Who was/is Gary Burton ? - CDs, Vinyl LPs, DVD and more
Gary Burton, born in Indiana in 1943, spent the summer of 1960 in Nashville, a period he says 'changed my life.' Having been brought there from Indiana by Boots Randolph at the behest of Hank Garland, who needed a vibes player, he was new to jazz but spent the summer playing with Garland, Boots Randolph, Chet Atkins and other Nashville studio legends. He was signed to RCA, appeared with the others on the album After The Riot At Newport (BCD 15447) and recorded with Garland on his acclaimed Columbia LP JazzWinds From A New Direction.
That fall two years of studies at Boston's Burton began Berklee College of Music (where he teaches today), a school specializing in jazz. After graduation he joined pianist George Shearing for a year then linked up with tenor sax legend Stan Getz. Getz was enjoying great commercial success by fusing jazz with the Brazilian Bossa Nova sound, and Burton appeared on his best-selling Getz Au Go Go LP in 1964. By 1966, however, Burton was about to change directions by forming his own group and mixing different musical styles.
'I was with Stan Getz at the time,' he explains. 'And you could say I was leading up to starting my own band and going out on my own. I was at that phase of my career where you're experimenting and looking for identity and so on. And I had admired the way that Getz had taken Brazilian music and mixed it with his jazz background and come up with a hybrid kind of music that had both been popular with the public and also had been a real good muical amalgam.' This idea took him back to his old stomping grounds in Nashville. 'I said to myself, the other kind of music I had a close familiarity with is country music having met a lot of the country guys when I lived there briefly, and so on. l' d always seen a lot of correlation between the instrumentalists in country music and jazz players.' ,
'It seemed like a logical thing to me. And I got together with Chet, who had been my mentor during those years at RCA and he liked the idea. So I spent a week in his office sitting there while he had his appointments and in between him sitting there and talking to people bringing in demo tapes and whatever, he would sit there and play tunes for me on the guitar.' ,
'(He'd say), 'Now, here's one you might like,' and play it for me, sing it to me or whatever and every time we'd hit one that seemed interesting to me I'd copy it down or find out where to get a sheet on it or something. Usually I'd just transcribe it from ear from what he played.' 'Chet also recommended different players. l' d say' I' d like some pieces with banjo, something with harmonica, some with this,' whatever, and he would tell me which players he thought would be the most adaptable to trying something as unusual as this. So he was a tremendous help in putting it together and helping me get the people. Half of them were people I had gotten to know from my sojourn down there and were old friends. The other half - the Osborne Brothers I had not met before - Chet recommended and they turned out to be just super to work with.'
In September, GARY BURTON itraveled to Nashville with three 1966 Burton jazz musicians, two of them members of Getz's group: bassist Steve Swallow and veteran drummer Roy Haynes, who'd worked with legends ranging from Charlie Parker and Lester Young to Miles Davis. Saxophonist Steve Marcus, a friend of Burton's from Berklee, was an alumnus of the Stan Kenton and Woody Herman orchestras. 'The idea was to bring some jazz players that would constitute a complete jazz emsemble if I needed it and then add the country players. So in some tunes it was primarily the country band with a couple of jazz soloists added; in other cases it was the jazz band with the country people added. The instrumentation switched on almost every tune from one combination to another depending on what seemed to work on that particular tune .' Bringing these particular musicians into Nashville could have caused a certain culture shock. None were as familiar with the local scene as Burton. He wondered most about Haynes, a black man. 'Roy was a traditional jazzer, and for him this was a step into another world. Swallow was more versatile and also more open to anything that happened.' Burton's concerns were groundless. 'Roy had a great time. He was a little more apprehensive at first. It was a foreign place and these were still the days when the racial situation was unclear in the South, so I think he was a little worried about what was gonna go down, but got a very warm reception and really enjoyed the musicians and the music because it was fun to do.'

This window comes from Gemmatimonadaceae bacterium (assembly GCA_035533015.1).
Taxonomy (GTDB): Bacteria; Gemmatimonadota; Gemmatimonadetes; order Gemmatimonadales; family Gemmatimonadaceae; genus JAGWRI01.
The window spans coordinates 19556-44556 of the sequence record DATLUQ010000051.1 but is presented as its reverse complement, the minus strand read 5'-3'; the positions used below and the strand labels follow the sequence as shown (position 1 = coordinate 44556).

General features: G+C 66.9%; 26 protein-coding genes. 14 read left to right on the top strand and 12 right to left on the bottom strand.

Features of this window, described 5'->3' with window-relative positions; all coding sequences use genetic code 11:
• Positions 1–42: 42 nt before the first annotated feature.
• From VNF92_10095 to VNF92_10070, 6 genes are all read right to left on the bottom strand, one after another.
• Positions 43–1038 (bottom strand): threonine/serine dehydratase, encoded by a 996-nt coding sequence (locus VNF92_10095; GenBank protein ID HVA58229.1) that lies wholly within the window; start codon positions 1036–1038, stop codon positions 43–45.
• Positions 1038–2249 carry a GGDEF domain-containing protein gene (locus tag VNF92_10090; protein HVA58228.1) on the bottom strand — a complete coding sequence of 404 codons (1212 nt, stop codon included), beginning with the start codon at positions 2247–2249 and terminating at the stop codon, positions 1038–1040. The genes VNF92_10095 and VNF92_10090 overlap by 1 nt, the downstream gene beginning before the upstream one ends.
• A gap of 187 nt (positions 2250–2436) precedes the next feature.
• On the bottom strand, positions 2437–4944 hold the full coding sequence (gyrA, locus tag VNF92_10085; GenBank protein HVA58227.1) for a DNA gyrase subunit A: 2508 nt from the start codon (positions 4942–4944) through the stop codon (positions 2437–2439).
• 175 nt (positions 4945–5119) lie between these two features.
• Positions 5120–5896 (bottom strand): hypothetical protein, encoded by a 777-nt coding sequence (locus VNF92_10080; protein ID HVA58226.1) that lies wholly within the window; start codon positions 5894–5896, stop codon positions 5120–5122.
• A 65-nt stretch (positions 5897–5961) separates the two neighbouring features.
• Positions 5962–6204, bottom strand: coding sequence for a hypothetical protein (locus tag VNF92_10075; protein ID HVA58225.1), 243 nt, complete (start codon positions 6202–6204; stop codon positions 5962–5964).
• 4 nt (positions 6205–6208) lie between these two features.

'I've always said it was one of the most enjoyable social auras of any record I've ever made. The interaction between the country players and us was really warm and fun and they were having a great time, we were having fun and what was coming out was so different and unique to both of us, to both groups, that it was real fascinating.' 'These guys were in constant amazement as the dates went on, because I was taking songs that they knew and reharmonizing them, in some cases drastically, and coming up with real unusual interpretations, different rhythm feels, different time feels. They were real intrigued and also flattered to be included in something like this.' 'Country musicians frequently are not well trained in traditional music skills. They're often self-taught and learned on the job. They're always a little bit in awe of people who are great technicians or very knowledgable. In fact, there has always been a healthy love for jazz among country instrumentalists that l' ve met and they're always in awe of it. So there was this interesting reaction that 1 got from the country players during the week...